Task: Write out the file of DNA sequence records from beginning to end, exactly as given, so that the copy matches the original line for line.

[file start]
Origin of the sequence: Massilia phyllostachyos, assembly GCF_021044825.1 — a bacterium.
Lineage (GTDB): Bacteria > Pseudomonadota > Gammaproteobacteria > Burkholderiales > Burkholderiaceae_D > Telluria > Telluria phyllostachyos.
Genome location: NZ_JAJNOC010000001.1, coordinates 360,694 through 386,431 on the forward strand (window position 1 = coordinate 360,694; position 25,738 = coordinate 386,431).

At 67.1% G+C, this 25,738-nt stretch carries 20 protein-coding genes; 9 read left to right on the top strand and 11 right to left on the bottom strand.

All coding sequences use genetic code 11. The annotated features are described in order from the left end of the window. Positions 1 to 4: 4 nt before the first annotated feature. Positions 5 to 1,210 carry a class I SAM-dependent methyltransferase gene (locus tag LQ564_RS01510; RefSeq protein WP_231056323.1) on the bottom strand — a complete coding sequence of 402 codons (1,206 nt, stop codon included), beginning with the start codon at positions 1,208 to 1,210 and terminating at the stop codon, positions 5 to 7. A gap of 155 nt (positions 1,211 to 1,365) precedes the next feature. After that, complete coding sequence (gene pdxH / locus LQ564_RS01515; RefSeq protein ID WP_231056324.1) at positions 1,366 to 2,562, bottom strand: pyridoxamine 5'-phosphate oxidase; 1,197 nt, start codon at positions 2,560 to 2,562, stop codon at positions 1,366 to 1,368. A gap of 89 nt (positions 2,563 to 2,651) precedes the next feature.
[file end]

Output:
Origin of the sequence: Massilia phyllostachyos, assembly GCF_021044825.1 — a bacterium.
Lineage (GTDB): Bacteria > Pseudomonadota > Gammaproteobacteria > Burkholderiales > Burkholderiaceae_D > Telluria > Telluria phyllostachyos.
Genome location: NZ_JAJNOC010000001.1, coordinates 360,694 through 386,431 on the forward strand (window position 1 = coordinate 360,694; position 25,738 = coordinate 386,431).

At 67.1% G+C, this 25,738-nt stretch carries 20 protein-coding genes; 9 read left to right on the top strand and 11 right to left on the bottom strand.

All coding sequences use genetic code 11. The annotated features are described in order from the left end of the window. Positions 1 to 4: 4 nt before the first annotated feature. Positions 5 to 1,210 carry a class I SAM-dependent methyltransferase gene (locus tag LQ564_RS01510; RefSeq protein WP_231056323.1) on the bottom strand — a complete coding sequence of 402 codons (1,206 nt, stop codon included), beginning with the start codon at positions 1,208 to 1,210 and terminating at the stop codon, positions 5 to 7. A gap of 155 nt (positions 1,211 to 1,365) precedes the next feature. After that, complete coding sequence (gene pdxH / locus LQ564_RS01515; RefSeq protein ID WP_231056324.1) at positions 1,366 to 2,562, bottom strand: pyridoxamine 5'-phosphate oxidase; 1,197 nt, start codon at positions 2,560 to 2,562, stop codon at positions 1,366 to 1,368. A gap of 89 nt (positions 2,563 to 2,651) precedes the next feature.